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When performing space rendezvous operations close to the target vehicle (0-5 m relative distance), pursuer thruster escape nozzle gases can hit the target if firings are done in the direction of docking axis. Eventually, this firings could damage the target surfaces (by heating or erosion), or provoke some attitude and orbit changes of the target (slightly).

enter image description here

My question is: how current and past space vehicles with rendezvous capabilities (Soyuz, ATV, Dragon, Space Shuttle,etc) have deal with this issue since following an R-bar or V-bar rendezvous requires to perform braking firings when the pursuer is very close to the target?. Are target surfaces (ISS,etc) designed to cope with this plumes?.

Figure extracted from: "Fast, Safe, and Propellant-Efficient Spacecraft Planning under Clohessy-Wiltshire-Hill Dynamics"

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  • $\begingroup$ Heat should be no problem if cold gas thrusters are used. $\endgroup$
    – Uwe
    Nov 22, 2017 at 10:54
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    $\begingroup$ Shuttle used a "low-z" mode where the rcs jet selection logic minimized the plumes along the z axis (towards the target). Shuttle's jets were set at rather odd angles making this possible. $\endgroup$ Nov 22, 2017 at 13:01
  • $\begingroup$ @OrganicMarble, could you provide link of a document, web, etc, explaining the selection logic you are talking about?. $\endgroup$
    – Julio
    Nov 22, 2017 at 16:35
  • $\begingroup$ I have a vague memory of a Gemini program documentary where astronauts had to alert mission control to the firing of the RCS during EVA but unfortunately I have no references for it. In the meantime I did a search and found this ntrs.nasa.gov/archive/nasa/casi.ntrs.nasa.gov/19930013116.pdf relating to the STS / Space Station Freedom approach. $\endgroup$
    – Puffin
    Nov 22, 2017 at 21:53
  • $\begingroup$ I'm not in a position to do amy research for the next few days (camping trip) If you can't google up anything on low z I'll post something when I get back. $\endgroup$ Nov 22, 2017 at 22:29

1 Answer 1

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NOTE: My answer applies specifically to Space Shuttle (STS) operations.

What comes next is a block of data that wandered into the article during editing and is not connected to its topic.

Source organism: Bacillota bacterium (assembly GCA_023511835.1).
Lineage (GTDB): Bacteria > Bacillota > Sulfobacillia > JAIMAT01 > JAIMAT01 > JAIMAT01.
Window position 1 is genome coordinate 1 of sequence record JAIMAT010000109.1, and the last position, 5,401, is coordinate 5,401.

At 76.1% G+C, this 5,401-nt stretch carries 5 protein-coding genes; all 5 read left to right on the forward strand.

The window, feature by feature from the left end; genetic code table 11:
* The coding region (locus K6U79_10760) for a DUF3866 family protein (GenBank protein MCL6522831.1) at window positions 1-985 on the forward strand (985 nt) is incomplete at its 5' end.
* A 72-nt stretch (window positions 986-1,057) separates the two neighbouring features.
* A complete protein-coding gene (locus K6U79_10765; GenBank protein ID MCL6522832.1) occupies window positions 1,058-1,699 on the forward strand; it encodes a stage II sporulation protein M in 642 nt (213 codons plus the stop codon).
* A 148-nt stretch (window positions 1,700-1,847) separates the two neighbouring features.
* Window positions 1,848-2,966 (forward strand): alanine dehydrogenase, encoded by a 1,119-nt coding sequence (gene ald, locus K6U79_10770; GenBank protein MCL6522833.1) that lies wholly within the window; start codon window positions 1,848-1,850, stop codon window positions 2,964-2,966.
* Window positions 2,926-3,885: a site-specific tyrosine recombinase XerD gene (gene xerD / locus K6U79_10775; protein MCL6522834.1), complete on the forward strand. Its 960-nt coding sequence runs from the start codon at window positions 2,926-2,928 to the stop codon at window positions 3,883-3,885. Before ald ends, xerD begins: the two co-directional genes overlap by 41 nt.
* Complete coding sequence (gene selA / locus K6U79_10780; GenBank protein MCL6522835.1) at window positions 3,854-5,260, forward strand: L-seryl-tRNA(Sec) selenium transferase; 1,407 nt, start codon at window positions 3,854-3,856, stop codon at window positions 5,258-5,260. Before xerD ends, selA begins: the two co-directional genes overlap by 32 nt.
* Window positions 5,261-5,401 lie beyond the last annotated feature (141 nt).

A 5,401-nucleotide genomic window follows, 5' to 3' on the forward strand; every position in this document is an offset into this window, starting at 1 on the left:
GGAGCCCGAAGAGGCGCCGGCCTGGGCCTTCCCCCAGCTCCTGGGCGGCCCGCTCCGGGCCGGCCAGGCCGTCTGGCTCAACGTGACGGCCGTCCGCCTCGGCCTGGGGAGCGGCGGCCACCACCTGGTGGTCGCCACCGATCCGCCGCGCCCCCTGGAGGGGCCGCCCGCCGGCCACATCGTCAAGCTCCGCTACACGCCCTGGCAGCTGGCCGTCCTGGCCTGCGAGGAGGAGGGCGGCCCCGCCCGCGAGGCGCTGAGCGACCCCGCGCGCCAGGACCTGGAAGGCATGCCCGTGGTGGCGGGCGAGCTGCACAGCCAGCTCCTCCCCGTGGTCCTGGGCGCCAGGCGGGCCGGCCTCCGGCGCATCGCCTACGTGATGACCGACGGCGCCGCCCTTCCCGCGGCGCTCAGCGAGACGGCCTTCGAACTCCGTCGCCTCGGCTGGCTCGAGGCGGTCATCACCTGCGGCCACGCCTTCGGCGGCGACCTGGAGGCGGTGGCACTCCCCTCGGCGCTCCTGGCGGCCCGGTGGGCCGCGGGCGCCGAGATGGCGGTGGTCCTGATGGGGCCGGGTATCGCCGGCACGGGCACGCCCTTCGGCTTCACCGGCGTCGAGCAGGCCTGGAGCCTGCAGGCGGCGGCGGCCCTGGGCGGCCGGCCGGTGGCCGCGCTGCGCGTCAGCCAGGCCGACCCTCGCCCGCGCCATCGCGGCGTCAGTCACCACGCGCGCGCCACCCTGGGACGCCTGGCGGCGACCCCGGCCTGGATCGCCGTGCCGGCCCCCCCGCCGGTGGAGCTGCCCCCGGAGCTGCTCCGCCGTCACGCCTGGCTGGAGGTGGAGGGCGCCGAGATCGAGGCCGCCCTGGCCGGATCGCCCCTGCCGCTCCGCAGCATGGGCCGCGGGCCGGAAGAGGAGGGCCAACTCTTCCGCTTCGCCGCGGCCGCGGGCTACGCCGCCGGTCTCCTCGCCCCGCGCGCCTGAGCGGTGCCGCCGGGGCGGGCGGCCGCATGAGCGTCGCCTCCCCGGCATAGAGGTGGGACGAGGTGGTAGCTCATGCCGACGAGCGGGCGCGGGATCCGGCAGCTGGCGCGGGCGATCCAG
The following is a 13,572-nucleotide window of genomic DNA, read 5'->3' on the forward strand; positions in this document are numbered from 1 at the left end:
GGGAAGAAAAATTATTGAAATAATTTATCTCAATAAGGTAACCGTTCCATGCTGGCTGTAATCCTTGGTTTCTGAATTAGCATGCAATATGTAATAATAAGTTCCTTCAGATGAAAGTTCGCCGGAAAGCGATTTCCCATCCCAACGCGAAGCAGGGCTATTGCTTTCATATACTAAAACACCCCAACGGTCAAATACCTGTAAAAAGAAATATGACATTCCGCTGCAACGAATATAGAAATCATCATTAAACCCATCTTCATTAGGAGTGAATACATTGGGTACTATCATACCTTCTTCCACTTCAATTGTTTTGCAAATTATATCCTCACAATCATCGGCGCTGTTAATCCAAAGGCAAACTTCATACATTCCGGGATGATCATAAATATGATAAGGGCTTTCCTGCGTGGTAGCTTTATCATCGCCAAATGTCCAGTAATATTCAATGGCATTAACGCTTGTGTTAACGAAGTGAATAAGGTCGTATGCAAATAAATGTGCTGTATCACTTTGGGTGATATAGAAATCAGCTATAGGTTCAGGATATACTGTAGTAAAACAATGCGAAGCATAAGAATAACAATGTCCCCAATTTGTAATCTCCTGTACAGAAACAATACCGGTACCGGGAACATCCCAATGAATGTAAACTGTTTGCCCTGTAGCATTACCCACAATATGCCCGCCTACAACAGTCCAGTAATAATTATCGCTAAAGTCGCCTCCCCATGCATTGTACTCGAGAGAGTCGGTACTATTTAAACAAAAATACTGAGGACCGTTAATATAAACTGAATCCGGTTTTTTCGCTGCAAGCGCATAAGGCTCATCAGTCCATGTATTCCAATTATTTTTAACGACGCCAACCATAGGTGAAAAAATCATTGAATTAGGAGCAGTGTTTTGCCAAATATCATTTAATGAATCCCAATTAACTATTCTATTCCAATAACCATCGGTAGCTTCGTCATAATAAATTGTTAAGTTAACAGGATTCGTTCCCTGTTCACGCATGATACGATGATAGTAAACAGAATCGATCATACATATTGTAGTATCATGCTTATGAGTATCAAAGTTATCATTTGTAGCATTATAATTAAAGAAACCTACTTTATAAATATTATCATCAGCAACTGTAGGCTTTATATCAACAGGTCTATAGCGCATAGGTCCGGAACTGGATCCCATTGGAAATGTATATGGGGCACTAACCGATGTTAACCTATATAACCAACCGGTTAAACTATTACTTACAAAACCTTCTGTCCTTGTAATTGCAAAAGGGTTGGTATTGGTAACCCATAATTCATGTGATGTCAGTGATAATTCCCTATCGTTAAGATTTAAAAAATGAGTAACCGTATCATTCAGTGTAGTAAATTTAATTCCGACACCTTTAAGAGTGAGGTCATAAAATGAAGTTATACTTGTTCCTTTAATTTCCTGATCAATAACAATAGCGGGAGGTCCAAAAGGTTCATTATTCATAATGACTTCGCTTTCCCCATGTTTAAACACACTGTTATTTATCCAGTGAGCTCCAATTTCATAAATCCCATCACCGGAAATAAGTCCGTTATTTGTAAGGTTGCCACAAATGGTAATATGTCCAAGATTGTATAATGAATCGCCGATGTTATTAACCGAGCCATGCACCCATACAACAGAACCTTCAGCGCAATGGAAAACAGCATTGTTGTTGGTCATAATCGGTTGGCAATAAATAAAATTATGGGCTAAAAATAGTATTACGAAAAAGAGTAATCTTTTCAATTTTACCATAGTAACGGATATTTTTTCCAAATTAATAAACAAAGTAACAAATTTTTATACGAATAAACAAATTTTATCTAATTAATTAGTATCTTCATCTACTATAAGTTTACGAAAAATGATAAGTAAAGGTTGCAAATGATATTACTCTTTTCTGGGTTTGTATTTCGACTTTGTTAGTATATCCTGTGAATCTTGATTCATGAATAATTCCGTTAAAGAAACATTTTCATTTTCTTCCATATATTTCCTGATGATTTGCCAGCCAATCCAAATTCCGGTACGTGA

In general, it is quite safe to say that it is never desireable that the chaser plume the target to any significant degree during rendezvous/proximity operations.

A cursory overview of the Space Shuttle Orbiter's Reaction Control System (RCS) is shown below (page taken from a 2002 version of the Shuttle Crew Operations Manual).

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The next diagram is a slide presented during a 1996 briefing given to an Astronaut Candidate class. It gives the reader an idea about the orientation of the various jets.

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The "normal" way to thrust toward the Orbiter's +Z axis was to utilize the upward pointing RCS jets, naturally (the next two images below are extracted from the Rendezvous/Proximity Operations Workbook (dated 1985):

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When suitably close to the target, the crew would select "LOW Z" mode, which operated as explained below:

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    $\begingroup$ It looks like the thrusters essentially vector diagonally to the x-z directions in such a way that the thrusters avoid impinging the target and so that the net force results in the z direction only. Is my understanding correct? $\endgroup$
    – Paul
    Nov 25, 2017 at 2:37
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    $\begingroup$ @Paul, you are correct - and you can see that this is a rather inefficient way to induce an acceleration in the +z direction. Inefficient but necessary... $\endgroup$
    – Digger
    Nov 25, 2017 at 6:10
  • $\begingroup$ This answers my question. I imagine that other space vehicles with rendezvous capabilities have similar procedures to the Space Shuttle one. $\endgroup$
    – Julio
    Nov 27, 2017 at 11:24
  • $\begingroup$ I'm curious - why not slow to a safe speed while still outside the danger bubble, and let the orbiter drift over to and grapple the target? $\endgroup$
    – Vikki
    Feb 29, 2020 at 19:09
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    $\begingroup$ @Sean While some docking operations (e.g. Space Shuttle Orbiter/ISS) require a closing velocity along a very specific direction to enable latching, "free-flyer" grapple operations (specifically, in said Orbiter case, utilizing the RMS) required that relative velocity be practically nulled. Due to the constraints of orbital mechanics, "drifting over" to the target in a such way that all relative velocities and accelerations are nulled when grapple distance is achieved, is quite difficult, if not impossible to pull off. $\endgroup$
    – Digger
    Mar 1, 2020 at 20:19

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